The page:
One of the most fundamental ways in which we learn is through observation, followed by imitation. By studying macaque monkeys and observing certain regions in the human brain, scientists discovered a class of neurons responsible for learning, called mirror neurons.
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Ever since the discovery of mirror neurons, those central nervous system cells have been of great interest to neuroscientists, psychologists and neurology specialists alike.
Mirror neurons show activity both when an individual performs a particular action, as well as when they observe another person performing the same action. As such, they are thought to play a significant role in learning and intention understanding, speech and language evolution, emotional intelligence and empathy, and could be linked to certain neuropsychological disorders.
Neuron types in the human body
There are two types of neurons in the nervous system; motor neurons and sensory neurons. Motor neurons are associated with the execution of a certain action. They deliver signals from the brain to an effector, such as a muscle (cell) or a secretory gland.
In contrast, sensory neurons deliver signals from a receptor, such as pain or temperature receptors in the skin to the appropriate regions in the central nervous system. While every organ in our body is supplied by both motor and sensory neurons, they are functionally different.
Mirror neurons, however, were originally described as nervous system cells which “discharged both during monkey’s active movements and when the monkey observed meaningful hand movements made by the experimenter”. This means that they show activity both when an action is being observed (the sensory component) and when the same action is being executed (the motor component).
The mirror neuron system
The results of human neuroimaging experiments provide strong evidence that the same mirror neuron system that was originally discovered in the macaque monkey’s premotor cortex, in the area F5, is also present in human brains.
In one study, the brain activity of 21 participants was recorded while they were asked to either observe or perform a certain action themselves (either hand grasping or a particular facial expression). As a result, a number of neurons was been shown to be stimulated by both action observation and execution.
Further studies have shown that this particular class of neurons starts developing before the age of 12 months and is linked to early human development and the ability of infants to learn by imitation.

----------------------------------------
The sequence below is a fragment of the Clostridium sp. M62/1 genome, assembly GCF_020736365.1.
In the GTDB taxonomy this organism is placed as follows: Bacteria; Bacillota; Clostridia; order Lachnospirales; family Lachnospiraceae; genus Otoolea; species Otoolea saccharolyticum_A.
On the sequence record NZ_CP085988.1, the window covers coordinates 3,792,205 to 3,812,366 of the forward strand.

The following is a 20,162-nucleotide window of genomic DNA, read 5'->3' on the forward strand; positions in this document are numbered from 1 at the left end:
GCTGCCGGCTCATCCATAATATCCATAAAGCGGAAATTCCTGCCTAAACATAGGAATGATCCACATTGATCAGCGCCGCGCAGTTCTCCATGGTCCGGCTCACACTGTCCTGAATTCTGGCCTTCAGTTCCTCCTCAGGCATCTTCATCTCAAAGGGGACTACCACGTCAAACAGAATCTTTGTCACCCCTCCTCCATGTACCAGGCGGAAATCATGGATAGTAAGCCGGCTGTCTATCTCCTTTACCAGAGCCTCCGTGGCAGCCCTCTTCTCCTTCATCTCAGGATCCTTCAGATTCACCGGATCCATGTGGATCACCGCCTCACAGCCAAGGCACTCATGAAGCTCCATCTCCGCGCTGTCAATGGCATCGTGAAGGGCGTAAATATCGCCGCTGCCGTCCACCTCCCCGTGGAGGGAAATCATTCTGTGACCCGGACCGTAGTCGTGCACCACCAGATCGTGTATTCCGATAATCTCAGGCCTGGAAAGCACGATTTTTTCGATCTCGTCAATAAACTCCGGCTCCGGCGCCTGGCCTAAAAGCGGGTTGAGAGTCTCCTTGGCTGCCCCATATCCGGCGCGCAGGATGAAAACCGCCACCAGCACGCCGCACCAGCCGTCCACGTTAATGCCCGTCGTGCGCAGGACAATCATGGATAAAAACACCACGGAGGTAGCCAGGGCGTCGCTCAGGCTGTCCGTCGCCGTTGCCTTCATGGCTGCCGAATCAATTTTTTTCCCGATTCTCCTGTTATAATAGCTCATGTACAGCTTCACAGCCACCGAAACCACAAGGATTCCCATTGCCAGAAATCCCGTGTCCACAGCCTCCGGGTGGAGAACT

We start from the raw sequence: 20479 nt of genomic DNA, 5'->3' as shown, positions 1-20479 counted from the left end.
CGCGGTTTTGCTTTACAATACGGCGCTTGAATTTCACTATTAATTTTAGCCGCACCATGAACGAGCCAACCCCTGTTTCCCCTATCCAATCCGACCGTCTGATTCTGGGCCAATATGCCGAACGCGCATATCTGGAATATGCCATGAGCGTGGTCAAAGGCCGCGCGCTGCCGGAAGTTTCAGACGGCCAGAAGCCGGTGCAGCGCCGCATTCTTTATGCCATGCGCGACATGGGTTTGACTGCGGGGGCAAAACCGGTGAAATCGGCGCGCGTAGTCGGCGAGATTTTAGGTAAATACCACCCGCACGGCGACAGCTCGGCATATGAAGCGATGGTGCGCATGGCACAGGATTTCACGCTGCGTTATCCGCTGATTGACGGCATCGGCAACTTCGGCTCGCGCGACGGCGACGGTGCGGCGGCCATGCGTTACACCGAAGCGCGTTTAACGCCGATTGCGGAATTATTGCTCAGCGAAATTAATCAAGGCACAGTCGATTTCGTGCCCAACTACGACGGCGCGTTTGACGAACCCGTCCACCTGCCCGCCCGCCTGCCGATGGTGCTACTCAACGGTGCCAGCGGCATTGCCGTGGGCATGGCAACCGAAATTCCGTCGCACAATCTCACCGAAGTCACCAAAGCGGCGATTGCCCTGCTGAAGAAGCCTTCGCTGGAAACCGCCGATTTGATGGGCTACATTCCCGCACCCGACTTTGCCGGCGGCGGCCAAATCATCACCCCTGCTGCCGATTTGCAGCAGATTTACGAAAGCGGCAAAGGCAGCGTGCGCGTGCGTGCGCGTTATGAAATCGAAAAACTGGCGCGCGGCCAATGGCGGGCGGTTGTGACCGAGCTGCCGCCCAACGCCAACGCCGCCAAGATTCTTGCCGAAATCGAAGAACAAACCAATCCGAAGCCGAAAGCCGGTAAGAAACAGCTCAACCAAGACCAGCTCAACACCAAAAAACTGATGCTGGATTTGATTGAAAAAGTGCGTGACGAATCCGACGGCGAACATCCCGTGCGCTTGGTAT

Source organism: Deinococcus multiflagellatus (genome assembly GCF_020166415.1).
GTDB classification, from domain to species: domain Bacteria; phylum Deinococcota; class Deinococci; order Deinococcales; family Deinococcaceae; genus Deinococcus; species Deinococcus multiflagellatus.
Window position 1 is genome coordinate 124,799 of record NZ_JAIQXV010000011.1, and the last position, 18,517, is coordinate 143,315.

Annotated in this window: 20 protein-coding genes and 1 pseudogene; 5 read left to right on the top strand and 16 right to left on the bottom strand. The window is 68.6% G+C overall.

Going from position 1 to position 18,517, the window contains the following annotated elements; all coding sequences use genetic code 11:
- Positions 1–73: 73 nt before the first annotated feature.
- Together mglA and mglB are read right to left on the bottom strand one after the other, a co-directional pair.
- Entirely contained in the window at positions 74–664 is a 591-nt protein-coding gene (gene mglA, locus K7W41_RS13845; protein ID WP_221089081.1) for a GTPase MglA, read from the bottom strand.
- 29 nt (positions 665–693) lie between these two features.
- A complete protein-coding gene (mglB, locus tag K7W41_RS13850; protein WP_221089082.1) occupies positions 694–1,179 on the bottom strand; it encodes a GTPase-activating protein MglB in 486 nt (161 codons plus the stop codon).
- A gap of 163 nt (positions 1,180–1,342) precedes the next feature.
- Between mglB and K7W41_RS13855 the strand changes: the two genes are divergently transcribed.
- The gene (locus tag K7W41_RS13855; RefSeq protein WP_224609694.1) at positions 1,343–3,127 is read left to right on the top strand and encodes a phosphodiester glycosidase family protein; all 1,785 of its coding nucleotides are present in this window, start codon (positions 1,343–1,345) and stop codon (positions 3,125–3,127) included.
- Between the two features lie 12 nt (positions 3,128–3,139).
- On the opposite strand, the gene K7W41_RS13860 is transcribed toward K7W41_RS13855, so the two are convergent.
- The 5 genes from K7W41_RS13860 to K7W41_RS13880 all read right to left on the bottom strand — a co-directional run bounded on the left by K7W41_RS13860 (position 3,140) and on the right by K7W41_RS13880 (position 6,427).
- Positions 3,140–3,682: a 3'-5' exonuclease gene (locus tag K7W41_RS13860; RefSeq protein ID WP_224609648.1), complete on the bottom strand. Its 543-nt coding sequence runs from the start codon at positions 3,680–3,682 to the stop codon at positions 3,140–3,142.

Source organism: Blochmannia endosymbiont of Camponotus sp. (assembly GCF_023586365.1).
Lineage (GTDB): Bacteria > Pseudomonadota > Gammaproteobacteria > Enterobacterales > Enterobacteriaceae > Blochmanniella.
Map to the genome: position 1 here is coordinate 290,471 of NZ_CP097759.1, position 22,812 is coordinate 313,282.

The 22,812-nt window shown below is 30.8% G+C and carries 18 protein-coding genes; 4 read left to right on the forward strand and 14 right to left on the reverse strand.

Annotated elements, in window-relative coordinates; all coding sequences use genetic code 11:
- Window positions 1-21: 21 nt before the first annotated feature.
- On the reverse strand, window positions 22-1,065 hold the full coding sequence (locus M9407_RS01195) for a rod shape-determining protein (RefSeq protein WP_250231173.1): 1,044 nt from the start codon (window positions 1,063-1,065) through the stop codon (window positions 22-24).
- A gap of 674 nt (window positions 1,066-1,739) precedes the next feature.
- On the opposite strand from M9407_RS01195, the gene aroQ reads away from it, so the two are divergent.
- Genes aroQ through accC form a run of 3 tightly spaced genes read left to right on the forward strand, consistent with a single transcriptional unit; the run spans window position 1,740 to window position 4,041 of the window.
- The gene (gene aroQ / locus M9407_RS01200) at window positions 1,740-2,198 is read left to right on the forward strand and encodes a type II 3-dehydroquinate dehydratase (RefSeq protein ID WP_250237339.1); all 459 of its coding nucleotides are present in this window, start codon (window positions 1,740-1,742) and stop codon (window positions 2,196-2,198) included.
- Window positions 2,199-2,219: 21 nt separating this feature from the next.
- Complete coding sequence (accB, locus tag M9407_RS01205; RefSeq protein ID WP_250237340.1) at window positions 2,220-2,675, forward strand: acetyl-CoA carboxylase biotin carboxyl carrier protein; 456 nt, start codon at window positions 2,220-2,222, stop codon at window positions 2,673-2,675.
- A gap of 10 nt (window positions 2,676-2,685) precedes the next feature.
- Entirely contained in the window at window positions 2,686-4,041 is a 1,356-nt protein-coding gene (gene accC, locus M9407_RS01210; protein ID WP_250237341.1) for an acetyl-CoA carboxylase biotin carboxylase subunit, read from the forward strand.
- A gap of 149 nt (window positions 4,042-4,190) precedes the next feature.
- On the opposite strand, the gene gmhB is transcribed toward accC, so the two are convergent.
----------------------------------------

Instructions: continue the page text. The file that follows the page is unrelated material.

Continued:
The significance of mirror neurons
In 2000, a known neuroscientist and author Vilayanur Ramachandran said that “mirror neurons will do for psychology what DNA did for biology”. While the hype has died down a little since, neuroscientists are still excited about the clinical significance of the mirror neuron system.
The idea is that thanks to mirror neurons, we are able to first observe an action (“What is being done?”), then understand the intention of that action (“Why is it happening?”) and finally, to reproduce the same action in order to achieve similar results (the motor component).
Both our understanding of an action and the ability to then mirror that same action is of great significance to learning, speech perception, and emotional intelligence. One argument is that since mirror neurons are responsible for both the “what” and the “what for” of a particular action, they are strongly linked to our ability to show empathy.
If we see a person crying, we must be able to identify the action and then positively correlate it with the feeling of sorrow. The mirror neuron system also teaches children to cry to show their discontent.
Similar arguments had been made in favor of the mirror neurons’ role in language learning and, in fact, in the way that our civilization had evolved over centuries.
Approaching mirror neurons with caution
However, caution must be taken when trying to show a direct link between the mirror neuron system and certain neuropsychological disorders. This particularly applies to autism.
Firstly, both the original studies performed on macaque monkeys and the subsequent studies on human brain function have a number of limitations.
In fact, there is still an ongoing discussion on whether those mirror neurons discovered in the primates’ brains are the same ones that we observe being activated in the fMRI studies performed on humans.
Secondly, no conclusive evidence had been given in favor of the argument that patients who suffer from autism always show a decrease in the function of those areas of the brain associated with mirror neurons.
Overall, mirror neurons are a fascinating component of the human body that will no doubt be studied further in the years to come, providing promising evidence in understanding the human brain and our ability to learn.
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